CLOUDS AT THE EDGE OF SPACE: High above Earth, astronauts on board the International Space Station have taken one of the best-ever photos of noctilucent clouds. Their image highlights a growing mystery: Where do these clouds come from and why are they spreading? Science@NASA has the full story.
SOLAR ACTIVITY: How many gigantic dancing, spinning magnetic eruptions can a person watch at one time? Click on the image below and start counting:
Movie formats: 4 MB Quicktime, 7 MB mpg, 31 MB Quicktime
If you counted fewer than four, play it again. In the movie, made by NASA's STEREO-A spacecraft on August 15 and 16, every quadrant of the sun has at least one magnetic prominence surging over the limb. Prominences are clouds of hydrogen held aloft, twisted and sheared, and ultimately hurled into space or pulled back into the inferno by solar magnetic fields. It's a form of solar activity that continues even when sunspots are scarce. The sun: this is as "quiet" as it gets.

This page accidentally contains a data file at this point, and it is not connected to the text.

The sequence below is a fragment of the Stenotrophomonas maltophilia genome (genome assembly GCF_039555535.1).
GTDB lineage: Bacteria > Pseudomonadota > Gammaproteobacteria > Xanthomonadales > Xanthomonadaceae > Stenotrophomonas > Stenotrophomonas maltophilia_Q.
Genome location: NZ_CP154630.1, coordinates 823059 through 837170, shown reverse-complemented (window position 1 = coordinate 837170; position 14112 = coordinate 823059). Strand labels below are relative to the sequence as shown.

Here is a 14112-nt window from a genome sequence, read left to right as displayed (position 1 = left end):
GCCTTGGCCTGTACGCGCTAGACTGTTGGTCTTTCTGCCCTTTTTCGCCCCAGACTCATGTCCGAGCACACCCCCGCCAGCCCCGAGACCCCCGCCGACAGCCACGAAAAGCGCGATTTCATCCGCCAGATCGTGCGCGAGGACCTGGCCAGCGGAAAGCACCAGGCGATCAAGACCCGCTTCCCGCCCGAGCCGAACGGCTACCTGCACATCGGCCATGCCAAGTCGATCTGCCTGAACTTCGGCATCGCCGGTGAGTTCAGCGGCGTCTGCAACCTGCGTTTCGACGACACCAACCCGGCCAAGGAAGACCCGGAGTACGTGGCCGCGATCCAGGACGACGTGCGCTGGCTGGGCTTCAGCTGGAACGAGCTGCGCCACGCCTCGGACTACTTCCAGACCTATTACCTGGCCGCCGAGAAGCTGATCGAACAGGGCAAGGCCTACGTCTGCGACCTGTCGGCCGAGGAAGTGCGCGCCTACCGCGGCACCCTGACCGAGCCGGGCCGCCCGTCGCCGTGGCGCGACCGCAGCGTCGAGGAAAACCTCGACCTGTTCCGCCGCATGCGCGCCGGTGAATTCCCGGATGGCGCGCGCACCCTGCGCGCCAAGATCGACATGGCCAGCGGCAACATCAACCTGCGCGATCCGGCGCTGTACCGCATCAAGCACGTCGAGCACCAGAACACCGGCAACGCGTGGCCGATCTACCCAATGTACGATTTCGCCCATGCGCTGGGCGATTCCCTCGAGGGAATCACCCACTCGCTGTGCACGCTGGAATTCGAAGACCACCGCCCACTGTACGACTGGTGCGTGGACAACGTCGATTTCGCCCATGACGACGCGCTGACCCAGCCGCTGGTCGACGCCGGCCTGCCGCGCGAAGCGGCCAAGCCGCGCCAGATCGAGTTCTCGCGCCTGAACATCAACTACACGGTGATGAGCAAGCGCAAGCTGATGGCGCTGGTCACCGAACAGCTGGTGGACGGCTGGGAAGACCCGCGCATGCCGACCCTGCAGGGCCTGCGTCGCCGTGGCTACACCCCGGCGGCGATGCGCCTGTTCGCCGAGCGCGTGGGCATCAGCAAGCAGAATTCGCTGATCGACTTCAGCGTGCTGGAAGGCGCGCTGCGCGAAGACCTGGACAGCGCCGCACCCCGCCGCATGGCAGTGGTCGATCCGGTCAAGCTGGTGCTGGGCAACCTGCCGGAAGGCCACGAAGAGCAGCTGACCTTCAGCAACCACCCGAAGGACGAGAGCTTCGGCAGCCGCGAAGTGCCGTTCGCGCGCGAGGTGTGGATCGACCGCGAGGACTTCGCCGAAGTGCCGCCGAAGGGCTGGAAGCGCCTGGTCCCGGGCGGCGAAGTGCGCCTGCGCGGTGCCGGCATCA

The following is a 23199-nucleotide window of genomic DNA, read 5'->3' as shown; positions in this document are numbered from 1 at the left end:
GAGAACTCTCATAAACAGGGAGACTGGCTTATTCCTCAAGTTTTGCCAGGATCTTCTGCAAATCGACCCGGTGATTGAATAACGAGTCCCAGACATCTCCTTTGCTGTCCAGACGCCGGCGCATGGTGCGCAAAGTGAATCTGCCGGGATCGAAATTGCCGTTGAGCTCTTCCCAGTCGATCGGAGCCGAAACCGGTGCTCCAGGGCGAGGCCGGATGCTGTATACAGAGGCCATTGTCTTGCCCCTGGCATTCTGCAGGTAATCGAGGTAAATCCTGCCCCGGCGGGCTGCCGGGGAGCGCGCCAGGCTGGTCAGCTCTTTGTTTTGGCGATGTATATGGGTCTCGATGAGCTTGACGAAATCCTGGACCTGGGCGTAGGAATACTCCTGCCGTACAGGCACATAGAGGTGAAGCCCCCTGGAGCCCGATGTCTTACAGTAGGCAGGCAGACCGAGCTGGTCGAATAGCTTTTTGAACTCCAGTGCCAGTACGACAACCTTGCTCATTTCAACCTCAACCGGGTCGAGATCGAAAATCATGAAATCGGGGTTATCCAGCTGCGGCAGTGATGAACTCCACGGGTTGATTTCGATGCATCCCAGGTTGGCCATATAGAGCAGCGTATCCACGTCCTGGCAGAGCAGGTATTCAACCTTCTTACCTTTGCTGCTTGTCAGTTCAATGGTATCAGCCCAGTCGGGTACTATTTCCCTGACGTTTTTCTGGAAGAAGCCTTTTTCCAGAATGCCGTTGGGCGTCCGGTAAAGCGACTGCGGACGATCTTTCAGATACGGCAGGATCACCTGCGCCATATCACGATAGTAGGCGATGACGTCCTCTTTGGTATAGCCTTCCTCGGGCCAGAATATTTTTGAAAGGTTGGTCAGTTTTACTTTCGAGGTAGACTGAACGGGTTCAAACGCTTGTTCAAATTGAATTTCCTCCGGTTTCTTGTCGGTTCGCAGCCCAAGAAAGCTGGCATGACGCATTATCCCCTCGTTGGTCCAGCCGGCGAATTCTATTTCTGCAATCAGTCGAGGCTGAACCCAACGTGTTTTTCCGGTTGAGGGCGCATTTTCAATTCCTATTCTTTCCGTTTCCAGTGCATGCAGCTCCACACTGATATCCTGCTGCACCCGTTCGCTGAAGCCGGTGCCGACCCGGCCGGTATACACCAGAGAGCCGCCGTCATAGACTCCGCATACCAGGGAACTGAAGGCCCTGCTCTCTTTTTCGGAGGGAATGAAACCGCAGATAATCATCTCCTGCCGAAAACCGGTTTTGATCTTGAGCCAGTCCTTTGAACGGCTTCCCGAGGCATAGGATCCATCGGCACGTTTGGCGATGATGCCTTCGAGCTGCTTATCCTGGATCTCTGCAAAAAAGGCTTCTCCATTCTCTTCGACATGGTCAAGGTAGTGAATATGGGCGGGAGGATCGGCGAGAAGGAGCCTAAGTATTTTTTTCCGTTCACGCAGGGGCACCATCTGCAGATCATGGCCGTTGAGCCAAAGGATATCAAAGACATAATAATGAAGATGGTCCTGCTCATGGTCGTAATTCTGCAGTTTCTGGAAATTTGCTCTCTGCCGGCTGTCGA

CREPUSCULAR RAYS: Immense tubes of darkness cut across the twilight sky, dividing the sunset into luminous auburn wedges. The technical term for this phenomenon is crepuscular rays:
Photo details: Nikon D70, 12mm lens, 1/40th second exposure.
The spectacular example above was photographed last night by Dan Bush of Albany, Missouri. "The display was caused by clouds in Nebraska casting their shadows towards me here in Missouri," he says. "The display began about 20 minutes after sunset and lasted for only a few minutes--just long enough for a snapshot with my Nikon D70."
Got clouds? That's all you need. Watch the western horizon after sunset for crepescular rays of your own.
more images: from Pete Low of Baltimore, Ireland; from Oana Suciu of Turda, Romania; from Linda Neilsen of Kent, Washington; from Joseph M. Golebieski of Toms River, New Jersey; from Mark Poe of Aberdeen, South Dakota: from Rodrigo Roesch of Beaver City, Indiana; from Yasmin Angelique Walter of Chamonix, Mt. Blanc, France; from Rick Ellis of Toronto, Ontario;
Aug. 16th Lunar Eclipse Gallery
[Interactive Eclipse Map]